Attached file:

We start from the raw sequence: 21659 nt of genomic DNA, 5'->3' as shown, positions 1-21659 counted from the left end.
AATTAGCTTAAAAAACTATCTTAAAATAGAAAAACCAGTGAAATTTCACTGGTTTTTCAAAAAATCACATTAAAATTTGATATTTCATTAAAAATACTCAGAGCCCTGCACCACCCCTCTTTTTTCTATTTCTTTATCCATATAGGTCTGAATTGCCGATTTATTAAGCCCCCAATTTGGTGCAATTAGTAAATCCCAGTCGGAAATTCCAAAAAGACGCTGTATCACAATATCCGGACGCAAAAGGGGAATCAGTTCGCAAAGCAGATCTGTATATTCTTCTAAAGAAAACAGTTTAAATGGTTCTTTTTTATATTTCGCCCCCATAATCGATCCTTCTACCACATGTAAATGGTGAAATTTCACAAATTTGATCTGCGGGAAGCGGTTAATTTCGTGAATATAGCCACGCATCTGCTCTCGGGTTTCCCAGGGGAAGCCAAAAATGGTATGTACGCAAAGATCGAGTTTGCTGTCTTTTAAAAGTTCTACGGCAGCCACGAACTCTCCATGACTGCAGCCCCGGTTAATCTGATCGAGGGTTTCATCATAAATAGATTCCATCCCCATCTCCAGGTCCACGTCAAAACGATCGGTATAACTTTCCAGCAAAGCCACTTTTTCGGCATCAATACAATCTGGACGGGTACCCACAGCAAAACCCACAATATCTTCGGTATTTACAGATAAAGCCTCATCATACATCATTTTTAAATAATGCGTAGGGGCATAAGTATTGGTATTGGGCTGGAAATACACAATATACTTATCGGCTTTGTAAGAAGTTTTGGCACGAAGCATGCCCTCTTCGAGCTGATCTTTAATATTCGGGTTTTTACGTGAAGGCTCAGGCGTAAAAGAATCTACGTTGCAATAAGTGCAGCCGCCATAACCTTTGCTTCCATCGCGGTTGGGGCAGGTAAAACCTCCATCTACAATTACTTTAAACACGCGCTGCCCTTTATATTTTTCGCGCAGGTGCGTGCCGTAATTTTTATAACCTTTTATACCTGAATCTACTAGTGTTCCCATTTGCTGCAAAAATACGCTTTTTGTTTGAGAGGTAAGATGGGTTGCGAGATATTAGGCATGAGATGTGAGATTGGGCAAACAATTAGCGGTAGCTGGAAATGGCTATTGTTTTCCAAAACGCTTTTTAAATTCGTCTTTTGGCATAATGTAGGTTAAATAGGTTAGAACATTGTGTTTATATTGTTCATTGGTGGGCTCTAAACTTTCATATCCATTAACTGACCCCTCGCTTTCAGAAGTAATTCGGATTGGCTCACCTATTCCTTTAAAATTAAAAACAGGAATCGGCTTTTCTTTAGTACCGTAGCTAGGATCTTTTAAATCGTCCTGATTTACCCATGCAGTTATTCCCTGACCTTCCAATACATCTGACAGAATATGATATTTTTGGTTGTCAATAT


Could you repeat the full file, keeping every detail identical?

We start from the raw sequence: 21659 nt of genomic DNA, 5'->3' as shown, positions 1-21659 counted from the left end.
AATTAGCTTAAAAAACTATCTTAAAATAGAAAAACCAGTGAAATTTCACTGGTTTTTCAAAAAATCACATTAAAATTTGATATTTCATTAAAAATACTCAGAGCCCTGCACCACCCCTCTTTTTTCTATTTCTTTATCCATATAGGTCTGAATTGCCGATTTATTAAGCCCCCAATTTGGTGCAATTAGTAAATCCCAGTCGGAAATTCCAAAAAGACGCTGTATCACAATATCCGGACGCAAAAGGGGAATCAGTTCGCAAAGCAGATCTGTATATTCTTCTAAAGAAAACAGTTTAAATGGTTCTTTTTTATATTTCGCCCCCATAATCGATCCTTCTACCACATGTAAATGGTGAAATTTCACAAATTTGATCTGCGGGAAGCGGTTAATTTCGTGAATATAGCCACGCATCTGCTCTCGGGTTTCCCAGGGGAAGCCAAAAATGGTATGTACGCAAAGATCGAGTTTGCTGTCTTTTAAAAGTTCTACGGCAGCCACGAACTCTCCATGACTGCAGCCCCGGTTAATCTGATCGAGGGTTTCATCATAAATAGATTCCATCCCCATCTCCAGGTCCACGTCAAAACGATCGGTATAACTTTCCAGCAAAGCCACTTTTTCGGCATCAATACAATCTGGACGGGTACCCACAGCAAAACCCACAATATCTTCGGTATTTACAGATAAAGCCTCATCATACATCATTTTTAAATAATGCGTAGGGGCATAAGTATTGGTATTGGGCTGGAAATACACAATATACTTATCGGCTTTGTAAGAAGTTTTGGCACGAAGCATGCCCTCTTCGAGCTGATCTTTAATATTCGGGTTTTTACGTGAAGGCTCAGGCGTAAAAGAATCTACGTTGCAATAAGTGCAGCCGCCATAACCTTTGCTTCCATCGCGGTTGGGGCAGGTAAAACCTCCATCTACAATTACTTTAAACACGCGCTGCCCTTTATATTTTTCGCGCAGGTGCGTGCCGTAATTTTTATAACCTTTTATACCTGAATCTACTAGTGTTCCCATTTGCTGCAAAAATACGCTTTTTGTTTGAGAGGTAAGATGGGTTGCGAGATATTAGGCATGAGATGTGAGATTGGGCAAACAATTAGCGGTAGCTGGAAATGGCTATTGTTTTCCAAAACGCTTTTTAAATTCGTCTTTTGGCATAATGTAGGTTAAATAGGTTAGAACATTGTGTTTATATTGTTCATTGGTGGGCTCTAAACTTTCATATCCATTAACTGACCCCTCGCTTTCAGAAGTAATTCGGATTGGCTCACCTATTCCTTTAAAATTAAAAACAGGAATCGGCTTTTCTTTAGTACCGTAGCTAGGATCTTTTAAATCGTCCTGATTTACCCATGCAGTTATTCCCTGACCTTCCAATACATCTGACAGAATATGATATTTTTGGTTGTCAATAT